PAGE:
Many years ago, Brad Blanchard, a member of the Dirt Brothers, started attempting bike flips, a jump where the rider remained upright as the bike did a backflip in mid-air. Blanchard mastered the take off and seemed to have an angle on the bike flip technique, but he never came close to landing with both feet back on the pedals. In the early '00s, X Games ramp builder Nate Wessel put some work in on the bike flip technique, but it wasn't until Wessel displayed the technique to Morgan Wade that the bike flip became a reality.
This was around 2004. Czech rider Senad Grosic was landing the bike flip, as well as Wade and a select group of riders. The trick, by all accounts was incredible to witness, but terribly difficult to master. And after a few years, it seemed to fall to the wayside because of the inconsistencies that came with it.
But one rider, Hoffman Bikes pro Zack Warden, didn't let go of the bike flip. Instead, he continued pursuing the trick, developing insane variations such as the 360 bike flip and backflip bike flip that he's since brought to the MegaRamp and Mini Mega. These days, Warden remains the only rider in BMX to push the elusive bike flip's limits. And with a new web video debut, we decided to catch up with Zack to run through the logistics of one of the most difficult techniques in BMX.
ESPN.com: The bike flip hasn't been pursued by a lot of other riders. What makes you pursue a trick that most people choose to avoid?
Warden: One of the best descriptions I've heard someone come up with is that the bike flip is like a controlled crash. And I couldn't agree more. So much is going on during a bike flip, and most of the time, they hardly ever feel the same. I think a big reason why most people avoid the trick is because it's something you will never have dialed. It's a really inconsistent trick, especially going straight. I've seen a lot of people toy with them, and just decide to leave it alone.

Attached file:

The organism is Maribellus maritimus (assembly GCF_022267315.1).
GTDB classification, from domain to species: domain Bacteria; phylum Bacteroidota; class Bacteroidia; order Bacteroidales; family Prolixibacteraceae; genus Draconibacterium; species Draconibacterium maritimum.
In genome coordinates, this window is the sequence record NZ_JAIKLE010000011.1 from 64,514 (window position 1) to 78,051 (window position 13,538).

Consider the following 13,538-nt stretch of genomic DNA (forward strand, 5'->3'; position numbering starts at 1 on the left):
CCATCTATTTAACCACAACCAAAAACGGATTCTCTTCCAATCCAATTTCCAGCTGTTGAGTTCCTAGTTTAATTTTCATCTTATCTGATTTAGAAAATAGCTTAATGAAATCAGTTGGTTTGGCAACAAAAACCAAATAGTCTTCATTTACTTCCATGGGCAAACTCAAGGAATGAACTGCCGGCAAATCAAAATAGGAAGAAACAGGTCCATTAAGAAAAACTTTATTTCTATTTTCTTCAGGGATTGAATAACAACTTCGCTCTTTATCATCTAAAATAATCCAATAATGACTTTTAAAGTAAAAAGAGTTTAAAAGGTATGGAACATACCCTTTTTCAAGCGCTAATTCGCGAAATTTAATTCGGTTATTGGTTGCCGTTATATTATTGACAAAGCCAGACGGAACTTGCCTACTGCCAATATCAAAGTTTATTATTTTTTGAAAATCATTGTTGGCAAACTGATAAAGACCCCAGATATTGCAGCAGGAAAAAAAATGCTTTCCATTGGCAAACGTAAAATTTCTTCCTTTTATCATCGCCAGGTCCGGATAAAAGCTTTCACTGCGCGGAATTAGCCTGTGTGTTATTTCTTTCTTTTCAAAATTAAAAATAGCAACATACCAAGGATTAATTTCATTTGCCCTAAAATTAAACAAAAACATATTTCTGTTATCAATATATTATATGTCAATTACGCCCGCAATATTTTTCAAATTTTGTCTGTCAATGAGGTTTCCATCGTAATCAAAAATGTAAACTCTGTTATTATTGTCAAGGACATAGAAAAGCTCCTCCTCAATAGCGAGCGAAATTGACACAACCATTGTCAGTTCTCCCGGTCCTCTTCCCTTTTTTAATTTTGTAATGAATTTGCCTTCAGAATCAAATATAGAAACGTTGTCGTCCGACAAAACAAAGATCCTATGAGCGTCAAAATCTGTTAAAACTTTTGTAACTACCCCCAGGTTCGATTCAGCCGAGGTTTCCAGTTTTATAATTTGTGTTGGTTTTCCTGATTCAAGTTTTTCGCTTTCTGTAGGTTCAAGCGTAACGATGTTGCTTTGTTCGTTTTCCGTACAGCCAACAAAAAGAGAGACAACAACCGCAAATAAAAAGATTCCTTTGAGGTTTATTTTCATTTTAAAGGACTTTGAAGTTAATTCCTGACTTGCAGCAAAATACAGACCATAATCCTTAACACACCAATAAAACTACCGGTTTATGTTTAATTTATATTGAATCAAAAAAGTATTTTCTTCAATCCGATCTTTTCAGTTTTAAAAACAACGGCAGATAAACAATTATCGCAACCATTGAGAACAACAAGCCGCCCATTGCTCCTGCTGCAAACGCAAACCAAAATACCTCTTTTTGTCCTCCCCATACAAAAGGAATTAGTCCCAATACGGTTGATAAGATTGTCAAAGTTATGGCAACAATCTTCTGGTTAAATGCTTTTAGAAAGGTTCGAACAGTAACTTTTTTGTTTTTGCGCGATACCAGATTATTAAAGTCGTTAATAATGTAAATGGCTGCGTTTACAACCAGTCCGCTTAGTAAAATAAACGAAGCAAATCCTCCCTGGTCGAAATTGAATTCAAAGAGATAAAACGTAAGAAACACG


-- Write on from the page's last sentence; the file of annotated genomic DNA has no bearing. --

What variations have you helped develop with the bike flip?
I haven't come up with too many variations of bike flips. I was the first to do one in it a 360 and the first to do one in a flip. I've been working on a couple other variations that will hopefully come out on the MegaRamp this year. But with that ramp, there's no telling what will happen.
I know you rolled the dice on the MegaRamp last year with the bike flip. Have you landed many on the big ramp?
I've landed about ten flip bikeflips on the MegaRamp. I had pulled three in a row in practice an hour before X Games last year. I guess I used up all the good ones up.
I mentioned this last week after watching your latest video. Have you ever toyed with the bike flip on street, like out of an up rail?
I've messed around with it in the past and could never get it done, but I've been on a big street kick lately and hope will find a good spot to make something happen.
What about double bike flips?
A lot of people ask me this question, and I just don't see it. I'm not saying it can't be done, but I don't think you can generate enough momentum in the snap to just let the bike go around twice. And you can't really use your arms like you can on a tailwhip. But who knows what the future holds.
What else is new in the life of Zack Warden and what are your expectations for Asian X Games China?
I've just been keeping busy, trying to get some web edits out and all geared up for this contest season. It's been an amazing winter here in Pennsylvania so far and I'm excited to see what spring will bring. Asian X Games is coming up soon, and it's always a blast to start the year off in Shanghai. I'm just really excited to see what everyone brings to the table in 2012.